There is a good range of contraception options available for women with diabetes. Women should be encouraged to visit their GP, family planning clinic or Diabetes team for advice on the most suitable option for them. 

The video clip below shows some experiences of contraception advice. If having a baby isn’t on the agenda at the moment, the message couldn’t be clearer- advice on contraception is essential!


 'Documentation of achievement of an optimal haemoglobin A1c prior to discontinuation of contraception' was the marker associated with the lowest rate of adverse outcome' (Pearson et al., 2007)


A woman with diabetes who is planning to become pregnant should be advised to use contraception until optimal glycaemic control (assessed by HbA1c) has been established (NICE Clinical Guidelines)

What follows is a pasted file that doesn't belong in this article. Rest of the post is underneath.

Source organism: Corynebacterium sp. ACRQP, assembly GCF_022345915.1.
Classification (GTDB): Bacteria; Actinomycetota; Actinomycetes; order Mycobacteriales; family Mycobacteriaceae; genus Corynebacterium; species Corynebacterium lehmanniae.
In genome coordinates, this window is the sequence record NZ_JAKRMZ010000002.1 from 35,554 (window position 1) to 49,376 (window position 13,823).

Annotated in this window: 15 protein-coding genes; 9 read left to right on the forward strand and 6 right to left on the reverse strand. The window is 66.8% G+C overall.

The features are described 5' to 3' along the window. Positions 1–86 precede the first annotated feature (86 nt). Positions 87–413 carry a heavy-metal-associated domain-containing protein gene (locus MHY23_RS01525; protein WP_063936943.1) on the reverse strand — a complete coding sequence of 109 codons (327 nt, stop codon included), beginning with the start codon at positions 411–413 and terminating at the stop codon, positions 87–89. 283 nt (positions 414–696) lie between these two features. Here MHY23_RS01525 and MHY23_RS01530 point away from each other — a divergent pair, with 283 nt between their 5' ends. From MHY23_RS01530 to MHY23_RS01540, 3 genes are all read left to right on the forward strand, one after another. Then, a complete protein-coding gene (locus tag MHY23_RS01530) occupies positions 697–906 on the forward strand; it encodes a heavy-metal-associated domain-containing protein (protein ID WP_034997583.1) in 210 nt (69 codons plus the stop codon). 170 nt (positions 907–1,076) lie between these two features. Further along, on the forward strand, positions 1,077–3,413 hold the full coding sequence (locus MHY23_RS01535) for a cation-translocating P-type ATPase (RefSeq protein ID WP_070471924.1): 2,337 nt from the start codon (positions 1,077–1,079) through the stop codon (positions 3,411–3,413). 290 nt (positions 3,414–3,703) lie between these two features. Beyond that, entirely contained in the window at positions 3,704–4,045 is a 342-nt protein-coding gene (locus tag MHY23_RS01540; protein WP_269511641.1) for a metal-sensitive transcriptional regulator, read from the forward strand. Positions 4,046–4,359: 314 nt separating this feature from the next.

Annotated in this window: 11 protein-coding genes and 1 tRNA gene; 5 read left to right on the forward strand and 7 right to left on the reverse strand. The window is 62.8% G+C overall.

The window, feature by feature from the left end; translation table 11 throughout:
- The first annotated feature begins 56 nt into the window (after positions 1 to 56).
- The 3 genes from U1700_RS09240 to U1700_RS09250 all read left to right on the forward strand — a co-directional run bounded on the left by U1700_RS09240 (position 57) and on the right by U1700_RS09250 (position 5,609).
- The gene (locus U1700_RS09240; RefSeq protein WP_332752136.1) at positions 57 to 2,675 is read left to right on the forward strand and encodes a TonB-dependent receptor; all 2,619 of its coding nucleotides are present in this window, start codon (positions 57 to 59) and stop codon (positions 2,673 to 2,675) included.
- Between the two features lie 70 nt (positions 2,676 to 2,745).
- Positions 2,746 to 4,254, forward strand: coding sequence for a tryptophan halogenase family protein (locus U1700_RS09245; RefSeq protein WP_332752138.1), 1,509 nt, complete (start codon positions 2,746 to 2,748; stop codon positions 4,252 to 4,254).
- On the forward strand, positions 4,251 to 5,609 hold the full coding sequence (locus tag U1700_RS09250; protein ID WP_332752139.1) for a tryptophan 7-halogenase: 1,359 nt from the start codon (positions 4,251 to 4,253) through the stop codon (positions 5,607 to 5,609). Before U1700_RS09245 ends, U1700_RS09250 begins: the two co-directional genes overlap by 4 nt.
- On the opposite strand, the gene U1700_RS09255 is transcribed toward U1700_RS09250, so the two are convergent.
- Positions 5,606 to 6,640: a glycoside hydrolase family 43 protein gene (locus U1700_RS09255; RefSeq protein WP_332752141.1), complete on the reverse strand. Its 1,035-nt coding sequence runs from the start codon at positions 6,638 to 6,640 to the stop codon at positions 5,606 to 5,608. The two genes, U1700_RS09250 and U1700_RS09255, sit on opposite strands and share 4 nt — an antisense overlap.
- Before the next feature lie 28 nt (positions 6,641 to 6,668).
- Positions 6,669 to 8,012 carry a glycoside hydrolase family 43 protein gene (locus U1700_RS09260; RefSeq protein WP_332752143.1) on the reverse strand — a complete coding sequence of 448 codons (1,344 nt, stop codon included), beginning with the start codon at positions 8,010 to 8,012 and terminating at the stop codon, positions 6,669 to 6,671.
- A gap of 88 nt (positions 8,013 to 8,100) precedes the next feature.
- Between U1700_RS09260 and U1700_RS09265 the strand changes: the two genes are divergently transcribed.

The Diabetes UK website provides a brief overview of contraception options. Find out more here!  


The thing they most wanted to tell me about at this age (20 years) was to use some form of contraception, because you don’t want to get pregnant without it being planned… but they don’t say why it needs to be planned. (Spence et al., 2010)


Women with Diabetes are unable to use oral contraceptives. Is this statement True or False?

Some contraceptions can affect blood glucose and blood lipids?

If you were offering a women preconception advice, above which level of HbA1c should you advise her to continue contraception until optimal blood sugar control has been reached?